Capital of the state of Himachal Pradesh, Shimla sprawls over a ridge deep in the spectacular Himalayan foothills. India’s largest hillstation, the cool climes of Shimla’s location attracted the British, who made it their official summer capital, their legacy found in colonial architecture and a quaint atmosphere. Along the main street, The Mall, there are a number of excellent examples of colonial architecture but there is also plenty more to explore if you're looking for both cultural and natural treasures. The Shimla-Kalka Toy Train is one of the world's greatest railway journeys, and the perfect way to arrive into Shimla. Opened in 1903 and a UNESCO World Heritage Site, the train departs from Kalka - easily reached by train from Delhi, climbs 7,116 feet into the Himalayan foothills to Shimla, having passed through 107 tunnels and over 864 bridges.
Shimla’s promenade from back in the days when it was a colonial hillstation, the Ridge is an esplanade that runs the full length of the town. This is the place to go for a stroll and is full of locals and tourists alike – on a clear day look out for the snow-capped mountains in the distance. The Ridge is the heart of the town, all the cultural activities, celebrations and events take place here, including the shopping and it is usually a vibrant place to hang out.
The summer residence of the British Viceroys of India, for six months out of the year, the whole of the Indian Subcontinent was ruled from this building. Designed by Henry Irwin in 1888, the house is seriously impressive, dominating its surroundings from the summit of Observatory Hill. Several highly important conferences took place here between British and Indian leaders about the handover of power. You can take a half an hour tour of the building which visits three rooms (the building is now a research centre) or stroll through the perfectly manicured gardens. Opposite the house is the Himalayan Bird Park.
The town is full of colonial architecture including the Gaiety Theatre, Bantony (a red-brick mansion), and the Christ Church from 1846 all worth a look.
Dedicated to the Hindu deity Hanuman, the monkey god, Jakhoo Temple sits on top of its eponymous hill at 2,455 metres above sea level. Reached by a step walk up through a beautiful forest (a cable car is under construction), the views from the top are worth the walk alone. There are some fascinating legends associated with the temple – one tells that Hanuman flew from the sky with such speed to help save the life of a Lakshmana priest that he left a huge footprint, on which the temple is now built. A temple dedicated to the monkey god would not be complete without monkeys, and there are plenty of them – watch out, they are mischievous!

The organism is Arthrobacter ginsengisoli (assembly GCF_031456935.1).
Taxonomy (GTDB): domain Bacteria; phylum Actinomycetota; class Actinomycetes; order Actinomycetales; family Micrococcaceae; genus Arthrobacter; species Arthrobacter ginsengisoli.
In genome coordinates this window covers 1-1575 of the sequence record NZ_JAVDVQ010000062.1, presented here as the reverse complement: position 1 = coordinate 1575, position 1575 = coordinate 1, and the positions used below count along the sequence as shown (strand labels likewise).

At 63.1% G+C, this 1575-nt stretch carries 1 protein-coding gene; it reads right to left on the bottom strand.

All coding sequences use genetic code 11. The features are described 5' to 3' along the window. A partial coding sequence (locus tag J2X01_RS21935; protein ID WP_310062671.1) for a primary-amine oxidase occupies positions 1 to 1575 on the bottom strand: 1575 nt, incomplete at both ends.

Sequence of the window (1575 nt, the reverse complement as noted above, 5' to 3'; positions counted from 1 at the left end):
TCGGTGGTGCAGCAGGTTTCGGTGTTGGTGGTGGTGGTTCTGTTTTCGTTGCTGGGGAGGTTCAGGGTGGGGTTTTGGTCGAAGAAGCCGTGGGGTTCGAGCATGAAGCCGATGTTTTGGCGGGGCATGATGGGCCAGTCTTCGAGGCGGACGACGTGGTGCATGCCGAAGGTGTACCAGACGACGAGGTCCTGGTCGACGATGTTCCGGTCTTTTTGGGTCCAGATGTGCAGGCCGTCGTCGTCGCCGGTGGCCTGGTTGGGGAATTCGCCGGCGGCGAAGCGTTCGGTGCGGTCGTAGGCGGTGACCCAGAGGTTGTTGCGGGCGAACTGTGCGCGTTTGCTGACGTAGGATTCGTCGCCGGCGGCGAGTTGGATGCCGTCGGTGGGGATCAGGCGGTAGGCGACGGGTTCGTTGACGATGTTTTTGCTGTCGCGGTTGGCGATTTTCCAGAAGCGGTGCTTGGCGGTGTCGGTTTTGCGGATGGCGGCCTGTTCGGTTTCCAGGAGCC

Housed in an old Victorian mansion from the 1860s, once the home of Lord William Beresford, the Military Secretary to the Viceroy, the Himachal State Museum houses a fascinating collection of cultural and artistic treasures from Himachal Pradesh and beyond. This includes traditional costumes and jewellery, carvings and old photographs, along with a large haul of miniatures from various northern Indian states. Set on a quiet hilltop with astonishing views, the museum is a peaceful place to explore.
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The world’s largest and most populous continent, Asia is a vibrant and rambunctious fusion of ethnicities, cultures and customs; an incomparably rich and turbulent history showcased by mindboggling feats of architecture and engineering; a geography that encompasses towering peaks, unfathomable gorges and paradisiacal beaches; and a biodiversity that is so abundant that you’ll be reaching for your wildlife guide.